Postpartum Recovery- Rectus Abdominis Diastasis (RAD)

Postpartum Recovery- Rectus Abdominis Diastasis (RAD)

What is RAD?

Rectus Abdominis Diastasis (RAD) is the separation of abdominal muscles that is commonly seen during pregnancy.

RAD is normal during the late stages of pregnancy as the body must accommodate for a growing baby. However, we don’t want this condition to persist as it may lead to symptoms such as abdominal, pelvic, or lumbar discomfort (1) and reduced abdominal function.

How long does recovery take?

You will initially notice rapid changes that then slow with time.

In the initial 8 weeks following childbirth, significant healing and recovery occur in the abdominal tissues, including the muscles and fascia. Initiating rehabilitation during this period is important to promote recovery and facilitate healing (2).

Research indicates that the recovery process can extend up to six months postpartum for certain women. A long-term strengthening regimen is recommended to maximize rehabilitation outcomes (3).

What is recommended for RAD management?

Physiotherapy is the first suggested treatment for Rectus Abdominis Diastasis (RAD). The physiotherapy treatment is focussed on abdominal strengthening and core stabilisation through exercise-based rehabilitation. With this approach physiotherapy has shown to enhance functionality and alleviate symptoms in individuals with RAD (4).

An example training progression for RAD:

  1. Gentle core activation- this can be commenced soon after birth and involves deep core breathing techniques and activation exercises.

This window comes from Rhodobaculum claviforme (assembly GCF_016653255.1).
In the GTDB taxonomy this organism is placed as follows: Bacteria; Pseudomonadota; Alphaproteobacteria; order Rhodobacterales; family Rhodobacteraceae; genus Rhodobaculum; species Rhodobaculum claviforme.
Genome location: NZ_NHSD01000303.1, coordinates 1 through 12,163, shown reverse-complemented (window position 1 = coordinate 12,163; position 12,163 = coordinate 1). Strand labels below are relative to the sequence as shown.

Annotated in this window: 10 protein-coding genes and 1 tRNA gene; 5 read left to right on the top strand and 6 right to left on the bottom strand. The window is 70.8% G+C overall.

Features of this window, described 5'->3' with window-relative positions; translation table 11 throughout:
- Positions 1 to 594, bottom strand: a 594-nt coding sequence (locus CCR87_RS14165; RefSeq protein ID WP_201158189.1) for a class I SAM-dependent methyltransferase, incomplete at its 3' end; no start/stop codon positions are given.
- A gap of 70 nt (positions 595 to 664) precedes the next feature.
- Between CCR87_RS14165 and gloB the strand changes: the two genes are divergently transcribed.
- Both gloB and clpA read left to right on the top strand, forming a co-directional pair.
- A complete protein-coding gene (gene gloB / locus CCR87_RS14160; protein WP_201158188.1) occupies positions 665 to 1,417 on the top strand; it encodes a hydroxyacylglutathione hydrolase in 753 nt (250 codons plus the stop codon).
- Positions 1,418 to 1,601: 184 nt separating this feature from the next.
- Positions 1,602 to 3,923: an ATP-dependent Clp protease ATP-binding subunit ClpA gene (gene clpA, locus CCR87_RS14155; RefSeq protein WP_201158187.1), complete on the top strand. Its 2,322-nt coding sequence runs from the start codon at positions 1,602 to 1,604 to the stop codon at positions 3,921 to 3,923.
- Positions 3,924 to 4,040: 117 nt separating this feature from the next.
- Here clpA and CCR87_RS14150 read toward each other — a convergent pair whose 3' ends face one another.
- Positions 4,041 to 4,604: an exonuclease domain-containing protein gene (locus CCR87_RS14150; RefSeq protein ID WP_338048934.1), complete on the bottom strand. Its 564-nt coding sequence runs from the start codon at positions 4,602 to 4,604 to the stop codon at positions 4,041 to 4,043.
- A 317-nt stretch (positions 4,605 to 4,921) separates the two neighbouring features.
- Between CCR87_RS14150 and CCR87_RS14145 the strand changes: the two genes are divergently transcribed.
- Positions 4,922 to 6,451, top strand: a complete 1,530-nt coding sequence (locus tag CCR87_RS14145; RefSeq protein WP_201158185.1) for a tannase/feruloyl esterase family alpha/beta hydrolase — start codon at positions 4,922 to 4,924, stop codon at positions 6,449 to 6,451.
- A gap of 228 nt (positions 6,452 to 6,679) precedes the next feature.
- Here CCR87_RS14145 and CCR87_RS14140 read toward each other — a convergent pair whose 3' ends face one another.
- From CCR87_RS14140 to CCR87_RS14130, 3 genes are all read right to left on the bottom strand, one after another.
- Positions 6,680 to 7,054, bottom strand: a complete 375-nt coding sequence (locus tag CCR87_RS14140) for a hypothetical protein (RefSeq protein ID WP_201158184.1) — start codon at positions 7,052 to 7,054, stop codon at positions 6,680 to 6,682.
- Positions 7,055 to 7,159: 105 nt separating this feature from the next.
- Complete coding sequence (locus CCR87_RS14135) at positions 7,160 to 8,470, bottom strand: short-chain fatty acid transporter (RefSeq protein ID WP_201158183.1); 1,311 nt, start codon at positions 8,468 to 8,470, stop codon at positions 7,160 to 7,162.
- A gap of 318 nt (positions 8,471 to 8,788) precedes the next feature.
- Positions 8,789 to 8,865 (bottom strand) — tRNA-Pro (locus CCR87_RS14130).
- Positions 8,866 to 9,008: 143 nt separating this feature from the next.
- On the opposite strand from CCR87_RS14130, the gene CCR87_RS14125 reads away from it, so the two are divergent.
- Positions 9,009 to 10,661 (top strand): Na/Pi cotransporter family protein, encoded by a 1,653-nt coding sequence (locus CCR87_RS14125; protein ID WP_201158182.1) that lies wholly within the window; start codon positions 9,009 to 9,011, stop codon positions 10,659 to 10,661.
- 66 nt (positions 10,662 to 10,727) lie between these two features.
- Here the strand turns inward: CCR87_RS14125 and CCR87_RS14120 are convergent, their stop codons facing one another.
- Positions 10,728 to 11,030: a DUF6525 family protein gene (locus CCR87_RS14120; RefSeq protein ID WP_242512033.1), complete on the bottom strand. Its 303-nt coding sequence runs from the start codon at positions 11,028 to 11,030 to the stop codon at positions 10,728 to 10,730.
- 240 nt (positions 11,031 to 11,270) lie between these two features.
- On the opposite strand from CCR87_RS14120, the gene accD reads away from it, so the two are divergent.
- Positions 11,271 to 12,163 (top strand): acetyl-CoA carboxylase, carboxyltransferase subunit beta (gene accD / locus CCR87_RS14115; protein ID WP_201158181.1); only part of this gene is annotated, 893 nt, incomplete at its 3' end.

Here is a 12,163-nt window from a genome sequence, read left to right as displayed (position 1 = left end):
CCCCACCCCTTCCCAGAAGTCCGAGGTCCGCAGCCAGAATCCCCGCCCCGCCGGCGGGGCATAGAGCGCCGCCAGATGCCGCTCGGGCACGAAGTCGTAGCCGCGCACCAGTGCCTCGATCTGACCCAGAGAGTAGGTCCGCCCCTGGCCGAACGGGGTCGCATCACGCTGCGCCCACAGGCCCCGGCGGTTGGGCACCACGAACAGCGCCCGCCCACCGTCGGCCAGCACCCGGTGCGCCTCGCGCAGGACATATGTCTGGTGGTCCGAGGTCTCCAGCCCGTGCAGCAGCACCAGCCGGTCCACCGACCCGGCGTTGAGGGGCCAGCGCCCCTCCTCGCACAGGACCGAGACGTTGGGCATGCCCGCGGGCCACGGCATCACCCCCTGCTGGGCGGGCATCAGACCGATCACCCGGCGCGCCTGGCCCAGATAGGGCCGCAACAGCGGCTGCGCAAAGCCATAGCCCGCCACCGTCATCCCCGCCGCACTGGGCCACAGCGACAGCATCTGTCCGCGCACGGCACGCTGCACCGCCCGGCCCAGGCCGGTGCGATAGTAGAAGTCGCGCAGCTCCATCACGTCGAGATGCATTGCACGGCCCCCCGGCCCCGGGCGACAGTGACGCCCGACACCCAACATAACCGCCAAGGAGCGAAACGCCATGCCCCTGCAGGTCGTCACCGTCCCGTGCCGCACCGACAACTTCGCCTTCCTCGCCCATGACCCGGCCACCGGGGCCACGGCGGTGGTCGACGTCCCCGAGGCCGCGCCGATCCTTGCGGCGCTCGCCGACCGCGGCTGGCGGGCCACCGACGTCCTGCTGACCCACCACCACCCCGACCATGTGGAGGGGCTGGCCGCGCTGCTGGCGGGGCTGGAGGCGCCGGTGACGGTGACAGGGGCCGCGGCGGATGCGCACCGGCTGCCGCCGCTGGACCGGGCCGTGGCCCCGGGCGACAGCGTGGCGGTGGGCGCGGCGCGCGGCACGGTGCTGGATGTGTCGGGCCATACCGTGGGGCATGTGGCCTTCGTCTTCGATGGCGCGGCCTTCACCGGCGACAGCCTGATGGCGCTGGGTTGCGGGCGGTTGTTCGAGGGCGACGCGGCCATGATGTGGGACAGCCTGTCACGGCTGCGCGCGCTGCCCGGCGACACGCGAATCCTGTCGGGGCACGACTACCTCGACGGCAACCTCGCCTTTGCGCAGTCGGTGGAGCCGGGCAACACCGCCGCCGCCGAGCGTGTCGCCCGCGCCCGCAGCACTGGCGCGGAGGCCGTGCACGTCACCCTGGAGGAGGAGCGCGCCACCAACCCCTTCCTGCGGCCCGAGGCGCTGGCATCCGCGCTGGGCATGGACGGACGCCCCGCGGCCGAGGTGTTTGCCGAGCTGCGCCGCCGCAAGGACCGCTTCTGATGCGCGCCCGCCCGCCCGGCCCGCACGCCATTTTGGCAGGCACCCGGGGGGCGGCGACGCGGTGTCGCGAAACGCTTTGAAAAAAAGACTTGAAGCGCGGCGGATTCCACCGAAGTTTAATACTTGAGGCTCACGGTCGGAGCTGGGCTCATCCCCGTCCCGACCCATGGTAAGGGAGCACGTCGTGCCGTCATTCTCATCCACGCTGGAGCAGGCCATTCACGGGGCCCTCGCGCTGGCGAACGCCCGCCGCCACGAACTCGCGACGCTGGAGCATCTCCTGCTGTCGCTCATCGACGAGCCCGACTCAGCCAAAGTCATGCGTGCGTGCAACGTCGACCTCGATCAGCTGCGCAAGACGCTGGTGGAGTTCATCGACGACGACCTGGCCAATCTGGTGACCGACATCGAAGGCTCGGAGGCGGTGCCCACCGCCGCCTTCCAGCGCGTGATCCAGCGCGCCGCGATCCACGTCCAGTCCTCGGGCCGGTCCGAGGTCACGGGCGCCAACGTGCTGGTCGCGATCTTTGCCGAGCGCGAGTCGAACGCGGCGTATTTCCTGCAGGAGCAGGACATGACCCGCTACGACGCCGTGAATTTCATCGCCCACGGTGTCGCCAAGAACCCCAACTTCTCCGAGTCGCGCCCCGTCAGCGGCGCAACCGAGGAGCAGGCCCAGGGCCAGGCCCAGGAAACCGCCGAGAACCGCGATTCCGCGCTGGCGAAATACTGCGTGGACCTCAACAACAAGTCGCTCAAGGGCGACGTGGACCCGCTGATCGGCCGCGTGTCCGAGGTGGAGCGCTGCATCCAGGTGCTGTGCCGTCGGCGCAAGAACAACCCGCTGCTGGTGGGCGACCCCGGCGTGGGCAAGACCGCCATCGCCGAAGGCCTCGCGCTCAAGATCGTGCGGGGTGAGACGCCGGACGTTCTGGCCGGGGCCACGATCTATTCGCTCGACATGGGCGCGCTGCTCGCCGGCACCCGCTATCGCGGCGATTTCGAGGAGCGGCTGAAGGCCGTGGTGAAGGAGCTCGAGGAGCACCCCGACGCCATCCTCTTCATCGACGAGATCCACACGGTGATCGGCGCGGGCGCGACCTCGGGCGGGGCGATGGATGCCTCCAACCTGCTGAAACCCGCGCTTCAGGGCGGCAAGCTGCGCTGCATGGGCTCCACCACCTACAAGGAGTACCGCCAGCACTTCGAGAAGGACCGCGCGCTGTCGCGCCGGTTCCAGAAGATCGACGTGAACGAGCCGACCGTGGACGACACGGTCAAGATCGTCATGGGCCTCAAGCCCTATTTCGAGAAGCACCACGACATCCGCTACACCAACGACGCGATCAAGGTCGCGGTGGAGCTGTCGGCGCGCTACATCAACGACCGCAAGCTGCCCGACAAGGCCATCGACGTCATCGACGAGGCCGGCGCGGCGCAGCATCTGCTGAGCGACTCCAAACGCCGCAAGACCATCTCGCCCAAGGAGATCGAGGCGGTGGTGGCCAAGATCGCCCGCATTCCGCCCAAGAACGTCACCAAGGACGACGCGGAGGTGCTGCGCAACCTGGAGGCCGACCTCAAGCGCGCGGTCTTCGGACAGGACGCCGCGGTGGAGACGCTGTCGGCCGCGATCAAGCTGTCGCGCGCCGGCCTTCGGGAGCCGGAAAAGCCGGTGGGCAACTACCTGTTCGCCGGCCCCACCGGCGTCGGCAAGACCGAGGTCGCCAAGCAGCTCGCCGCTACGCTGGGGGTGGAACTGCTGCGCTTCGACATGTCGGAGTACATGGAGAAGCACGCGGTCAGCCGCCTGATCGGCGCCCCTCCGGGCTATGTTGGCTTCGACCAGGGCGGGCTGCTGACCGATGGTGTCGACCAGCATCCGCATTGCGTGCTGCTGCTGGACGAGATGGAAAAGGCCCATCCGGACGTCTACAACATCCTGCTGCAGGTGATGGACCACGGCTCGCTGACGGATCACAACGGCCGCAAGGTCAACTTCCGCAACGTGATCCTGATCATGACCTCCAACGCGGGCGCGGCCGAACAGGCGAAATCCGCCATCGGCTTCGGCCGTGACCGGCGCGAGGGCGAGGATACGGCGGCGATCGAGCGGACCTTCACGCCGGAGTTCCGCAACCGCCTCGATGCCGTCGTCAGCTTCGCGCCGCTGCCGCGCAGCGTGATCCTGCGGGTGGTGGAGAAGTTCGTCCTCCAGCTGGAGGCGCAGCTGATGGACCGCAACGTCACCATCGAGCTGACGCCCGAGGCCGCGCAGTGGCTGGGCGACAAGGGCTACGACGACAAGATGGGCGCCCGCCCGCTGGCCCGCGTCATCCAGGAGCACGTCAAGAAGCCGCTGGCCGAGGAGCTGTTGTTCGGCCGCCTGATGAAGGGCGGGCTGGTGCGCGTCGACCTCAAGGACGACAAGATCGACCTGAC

2. Core muscle strengthening- abdominal strength exercises are started and gradually progressed, while avoiding any excessive strain/ bracing.
  3. Return to function- more dynamic and challenging exercises are added to the program whilst maintaining optimal technique at the core/ pelvis. This stage is guided by the persons individual goals.

The road to recovery will vary for each individual and is influenced by factors such as the method of delivery, lifestyle considerations, and previous level of function.

When should you start rehab?

Physiotherapy to assist with abdominal recovery should commence around 4-6 weeks postpartum.

First, an initial assessment will be conducted to better understand your individual symptoms, preferences, and goals. Your program will then be progressed gradually at follow up appointments, and your RAD and goals reviewed along the way.

For any inquiries regarding the management of RAD before or after childbirth, you can reach out to Continence and Pelvic Health Physiotherapist Emma via email at

Emma can assist you with a wide range of pelvic health related issues, for further information see the Pelvic Health section on our website.


  1. Jessen, M. L., Öberg, S., & Rosenberg, J. (2019). Treatment Options for Abdominal Rectus Diastasis. Frontiers in surgery6, 65.


  1. Mota, P. G. F. d., Pascoal, A. G. B. A., Carita, A. I. A. D., & Bø, K. (2015). Prevalence and risk factors of diastasis recti abdominis from late pregnancy to 6 months postpartum, and relationship with lumbo-pelvic pain. Manual Therapy, 20(1), 200-205.


  1. Carlstedt, A., Bringman, S., Egberth, M., Emanuelsson, P., Olsson, A., Petersson, U., Pålstedt, J., Sandblom, G., Sjödahl, R., Stark, B., Strigård, K., Tall, J., & Theodorsson, E. (2021). Management of diastasis of the rectus abdominis muscles: recommendations for swedish national guidelines. Scandinavian journal of surgery : SJS : official organ for the Finnish Surgical Society and the Scandinavian Surgical Society110(3), 452–459.


  1. Skoura, A., Billis, E., Papanikolaou, D.T. et al.Diastasis Recti Abdominis Rehabilitation in the Postpartum Period: A Scoping Review of Current Clinical Practice. Int Urogynecol J 35, 491–520 (2024).



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